Patience & Understanding

By: Emily Eileen Moreshead

The title of this blog gave me slight pause before I began to write because Emily and patience are nott generally a synonymous union. Most days I know I could have more patience but I do try, which brings me to the topic at hand. There are many ways that we don’t understand others and even ourselves. Most often that ties into the terms ‘normal’ or ‘appropriate’. Society has told us since birth that there is a specific way to be, way to act, way to feel, way to navigate the world we are in. And yet, we are not anyone else. We are unique and individual as our needs.

I’ll use myself as an example here. I have five sisters. I’m the only one who hasn’t been married. I never dated a lot. I’m pushing 37. In society’s view, these details alone make me well beneath the cusp of normal. I say what I think. Often, without regard to where I am and who I am with. I do not hide under my opinions because my opinions can explain me in certain ways. Granted, I may not always be tactful but I am always honest. I don’t sugarcoat. If you ask me if an article of clothing looks good on you, I will tell you. If you ask me to read your novel and give an honest critique, it’s done. If someone acts like an asshole in my presence, you bet your bottom I will shut it down immediately. I find those qualities to be wonderful. Sometimes others don’t. This does not make it right or wrong. If makes it me.

Lately, my anxiety has become more overwhelming that usual. I’m miserable at work and that can often bleed into my personal life. I feel abused by my need to fix things for others, never having enough energy to change aspects of my own life. Please know that everyone you meet or simply come across in the coffee line is fighting a battle you know nothing about. The woman with the new dress and perfectly placed hair, nails, and tan may have had an argument with her family over expenses; the man wearing the worn business suit and off-white dress shirt could’ve just found out he’s been laid off after ten years; the insolent teenager may have come from the hospital after hearing a cancer diagnosis. We don’t know.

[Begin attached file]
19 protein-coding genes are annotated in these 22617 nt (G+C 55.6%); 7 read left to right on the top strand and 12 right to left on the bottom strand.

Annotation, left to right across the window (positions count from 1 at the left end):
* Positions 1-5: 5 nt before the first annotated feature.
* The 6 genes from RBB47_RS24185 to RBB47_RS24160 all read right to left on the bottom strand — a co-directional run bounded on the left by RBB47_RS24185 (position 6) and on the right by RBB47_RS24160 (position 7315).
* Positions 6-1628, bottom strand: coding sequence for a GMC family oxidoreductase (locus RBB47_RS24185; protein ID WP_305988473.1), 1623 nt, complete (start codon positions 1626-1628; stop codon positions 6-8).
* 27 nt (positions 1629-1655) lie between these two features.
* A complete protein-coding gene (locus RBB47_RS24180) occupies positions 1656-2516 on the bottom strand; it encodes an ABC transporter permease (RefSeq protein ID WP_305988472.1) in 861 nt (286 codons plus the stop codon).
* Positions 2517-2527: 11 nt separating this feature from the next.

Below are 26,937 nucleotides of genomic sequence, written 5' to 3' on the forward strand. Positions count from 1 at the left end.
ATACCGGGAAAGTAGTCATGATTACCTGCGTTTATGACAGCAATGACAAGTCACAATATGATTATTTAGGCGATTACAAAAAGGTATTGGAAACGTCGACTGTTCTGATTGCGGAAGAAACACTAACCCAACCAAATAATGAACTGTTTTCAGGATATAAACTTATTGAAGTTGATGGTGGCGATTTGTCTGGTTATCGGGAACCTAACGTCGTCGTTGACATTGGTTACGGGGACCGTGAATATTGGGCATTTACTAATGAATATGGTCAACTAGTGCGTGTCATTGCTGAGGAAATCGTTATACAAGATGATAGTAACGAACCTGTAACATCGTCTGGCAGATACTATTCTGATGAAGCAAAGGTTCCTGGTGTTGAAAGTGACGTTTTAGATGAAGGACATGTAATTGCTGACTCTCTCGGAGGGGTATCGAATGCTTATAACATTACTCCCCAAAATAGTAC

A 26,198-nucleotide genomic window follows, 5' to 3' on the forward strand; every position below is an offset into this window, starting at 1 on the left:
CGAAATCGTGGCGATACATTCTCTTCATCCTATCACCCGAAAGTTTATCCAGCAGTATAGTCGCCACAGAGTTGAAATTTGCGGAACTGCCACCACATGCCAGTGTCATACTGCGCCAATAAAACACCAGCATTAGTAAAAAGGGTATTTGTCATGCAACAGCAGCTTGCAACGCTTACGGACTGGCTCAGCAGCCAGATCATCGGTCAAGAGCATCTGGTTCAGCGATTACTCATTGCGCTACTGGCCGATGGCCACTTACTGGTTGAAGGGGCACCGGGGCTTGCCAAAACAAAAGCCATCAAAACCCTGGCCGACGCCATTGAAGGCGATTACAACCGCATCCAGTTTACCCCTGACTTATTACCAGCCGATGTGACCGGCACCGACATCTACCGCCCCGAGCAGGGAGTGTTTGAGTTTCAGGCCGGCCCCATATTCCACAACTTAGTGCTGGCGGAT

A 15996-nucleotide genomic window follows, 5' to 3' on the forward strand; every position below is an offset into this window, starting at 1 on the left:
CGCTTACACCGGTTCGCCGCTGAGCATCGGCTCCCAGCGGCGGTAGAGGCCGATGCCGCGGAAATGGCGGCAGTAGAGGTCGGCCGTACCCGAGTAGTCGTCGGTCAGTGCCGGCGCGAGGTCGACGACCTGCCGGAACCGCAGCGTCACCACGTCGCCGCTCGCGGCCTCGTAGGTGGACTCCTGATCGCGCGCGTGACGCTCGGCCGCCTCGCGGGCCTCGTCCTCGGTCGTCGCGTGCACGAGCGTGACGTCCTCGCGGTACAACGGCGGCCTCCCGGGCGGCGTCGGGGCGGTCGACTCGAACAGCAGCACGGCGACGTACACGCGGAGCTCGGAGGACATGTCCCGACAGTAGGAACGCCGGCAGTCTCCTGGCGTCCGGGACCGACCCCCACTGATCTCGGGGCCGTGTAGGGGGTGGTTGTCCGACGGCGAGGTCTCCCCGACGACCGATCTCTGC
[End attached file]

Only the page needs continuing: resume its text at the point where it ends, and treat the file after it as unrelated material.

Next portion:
It’s difficult to practice what you preach. I get it. I get upset in long grocery lines but I do bite my tongue more often than not.

What is becoming more relevent today is the mental health conversation in society. If we are seemingly okay then we are okay. This could not be further from the truth. Nearly every adult will suffer from a mental health disorder at some point in their lives. For me, I was always a child who liked to control my world as much as possible, until I couldn’t. Then I controlled my first real job, until I lost it. And in trying to do the same again, I am discovering that it’s impossible. My anxiety turns that into an ever evolving problem and causes me to pause and even panic when things don’t go as expected. I wish I didn’t get so upset about trivial things and even when I really try to stop, I get more anxious. After I moved and my mother recovered from half a year being hospitalized, I was certain my life would change and be magically amazing. But life is difficult and trying to be everything to everyone in my life takes its toll. There are nights I just cry going to bed because I do not want to get up and repeat another difficult day. And there are nights I go to bed grateful to have survived another twenty four hours without panic, anger, aggression, and disappointment. It’s a complicated process. That’s life.

But please try, every day to be kind and understanding to others, especially family and friends. Because you can’t always see sadness. You can’t always see pain, or loneliness. You can’t always see worry and and depression and anxiety. Be there. Help each other. Patience and understanding go a long way. 9ac5502245a6e48a8f8195ad59060647--iphone-backgrounds-wallpaper-backgrounds

 

 

 

 

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